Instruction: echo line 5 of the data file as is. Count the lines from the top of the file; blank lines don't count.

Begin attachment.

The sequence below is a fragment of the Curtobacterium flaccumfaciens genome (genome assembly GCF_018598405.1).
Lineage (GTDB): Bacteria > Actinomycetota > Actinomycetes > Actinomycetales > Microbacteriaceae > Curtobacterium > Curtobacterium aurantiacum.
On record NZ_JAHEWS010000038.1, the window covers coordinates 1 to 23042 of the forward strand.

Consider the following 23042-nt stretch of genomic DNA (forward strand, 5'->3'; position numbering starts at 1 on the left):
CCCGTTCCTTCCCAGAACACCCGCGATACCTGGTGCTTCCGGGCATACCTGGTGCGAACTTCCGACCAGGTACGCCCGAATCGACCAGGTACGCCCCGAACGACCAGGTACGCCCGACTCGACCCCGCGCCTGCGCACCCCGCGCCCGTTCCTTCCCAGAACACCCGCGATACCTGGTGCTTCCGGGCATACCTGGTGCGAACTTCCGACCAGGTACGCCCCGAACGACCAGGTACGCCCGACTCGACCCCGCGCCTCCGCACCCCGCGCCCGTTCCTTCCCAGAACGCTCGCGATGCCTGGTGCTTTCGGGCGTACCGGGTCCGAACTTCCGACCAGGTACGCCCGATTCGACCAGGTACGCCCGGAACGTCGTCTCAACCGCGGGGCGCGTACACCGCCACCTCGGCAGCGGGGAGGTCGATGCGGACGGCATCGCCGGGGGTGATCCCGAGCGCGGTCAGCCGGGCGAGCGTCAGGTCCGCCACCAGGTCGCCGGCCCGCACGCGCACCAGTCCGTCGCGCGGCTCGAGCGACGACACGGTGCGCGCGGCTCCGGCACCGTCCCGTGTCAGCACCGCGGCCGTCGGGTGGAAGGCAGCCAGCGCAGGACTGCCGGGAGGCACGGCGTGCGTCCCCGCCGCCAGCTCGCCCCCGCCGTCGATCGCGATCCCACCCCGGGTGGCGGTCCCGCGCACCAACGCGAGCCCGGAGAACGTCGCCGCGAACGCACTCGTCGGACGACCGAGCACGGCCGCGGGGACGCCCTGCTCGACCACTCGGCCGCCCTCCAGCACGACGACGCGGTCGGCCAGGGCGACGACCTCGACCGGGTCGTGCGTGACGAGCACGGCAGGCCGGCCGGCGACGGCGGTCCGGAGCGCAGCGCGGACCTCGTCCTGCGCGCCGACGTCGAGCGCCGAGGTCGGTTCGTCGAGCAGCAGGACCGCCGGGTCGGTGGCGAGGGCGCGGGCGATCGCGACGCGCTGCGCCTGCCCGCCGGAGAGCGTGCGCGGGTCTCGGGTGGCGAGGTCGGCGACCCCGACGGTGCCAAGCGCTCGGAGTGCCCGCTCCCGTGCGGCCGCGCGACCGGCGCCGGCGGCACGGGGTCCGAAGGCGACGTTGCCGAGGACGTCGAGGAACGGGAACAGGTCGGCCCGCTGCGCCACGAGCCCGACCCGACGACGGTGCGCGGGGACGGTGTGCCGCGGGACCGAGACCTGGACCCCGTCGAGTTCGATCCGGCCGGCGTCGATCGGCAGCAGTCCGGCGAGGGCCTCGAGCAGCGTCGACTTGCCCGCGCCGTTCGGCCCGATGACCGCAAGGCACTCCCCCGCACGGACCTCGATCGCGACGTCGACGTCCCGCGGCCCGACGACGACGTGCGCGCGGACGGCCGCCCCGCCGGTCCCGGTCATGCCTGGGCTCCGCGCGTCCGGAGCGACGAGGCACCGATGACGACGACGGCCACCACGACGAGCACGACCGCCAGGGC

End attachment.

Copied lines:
CCCGTTCCTTCCCAGAACACCCGCGATACCTGGTGCTTCCGGGCATACCTGGTGCGAACTTCCGACCAGGTACGCCCGAATCGACCAGGTACGCCCCGAACGACCAGGTACGCCCGACTCGACCCCGCGCCTGCGCACCCCGCGCCCGTTCCTTCCCAGAACACCCGCGATACCTGGTGCTTCCGGGCATACCTGGTGCGAACTTCCGACCAGGTACGCCCCGAACGACCAGGTACGCCCGACTCGACCCCGCGCCTCCGCACCCCGCGCCCGTTCCTTCCCAGAACGCTCGCGATGCCTGGTGCTTTCGGGCGTACCGGGTCCGAACTTCCGACCAGGTACGCCCGATTCGACCAGGTACGCCCGGAACGTCGTCTCAACCGCGGGGCGCGTACACCGCCACCTCGGCAGCGGGGAGGTCGATGCGGACGGCATCGCCGGGGGTGATCCCGAGCGCGGTCAGCCGGGCGAGCGTCAGGTCCGCCACCAGGTCGCCGGCCCGCACGCGCACCAGTCCGTCGCGCGGCTCGAGCGACGACACGGTGCGCGCGGCTCCGGCACCGTCCCGTGTCAGCACCGCGGCCGTCGGGTGGAAGGCAGCCAGCGCAGGACTGCCGGGAGGCACGGCGTGCGTCCCCGCCGCCAGCTCGCCCCCGCCGTCGATCGCGATCCCACCCCGGGTGGCGGTCCCGCGCACCAACGCGAGCCCGGAGAACGTCGCCGCGAACGCACTCGTCGGACGACCGAGCACGGCCGCGGGGACGCCCTGCTCGACCACTCGGCCGCCCTCCAGCACGACGACGCGGTCGGCCAGGGCGACGACCTCGACCGGGTCGTGCGTGACGAGCACGGCAGGCCGGCCGGCGACGGCGGTCCGGAGCGCAGCGCGGACCTCGTCCTGCGCGCCGACGTCGAGCGCCGAGGTCGGTTCGTCGAGCAGCAGGACCGCCGGGTCGGTGGCGAGGGCGCGGGCGATCGCGACGCGCTGCGCCTGCCCGCCGGAGAGCGTGCGCGGGTCTCGGGTGGCGAGGTCGGCGACCCCGACGGTGCCAAGCGCTCGGAGTGCCCGCTCCCGTGCGGCCGCGCGACCGGCGCCGGCGGCACGGGGTCCGAAGGCGACGTTGCCGAGGACGTCGAGGAACGGGAACAGGTCGGCCCGCTGCGCCACGAGCCCGACCCGACGACGGTGCGCGGGGACGGTGTGCCGCGGGACCGAGACCTGGACCCCGTCGAGTTCGATCCGGCCGGCGTCGATCGGCAGCAGTCCGGCGAGGGCCTCGAGCAGCGTCGACTTGCCCGCGCCGTTCGGCCCGATGACCGCAAGGCACTCCCCCGCACGGACCTCGATCGCGACGTCGACGTCCCGCGGCCCGACGACGACGTGCGCGCGGACGGCCGCCCCGCCGGTCCCGGTCATGCCTGGGCTCCGCGCGTCCGGAGCGACGAGGCACCGATGACGACGACGGCCACCACGACGAGCACGACCGCCAGGGC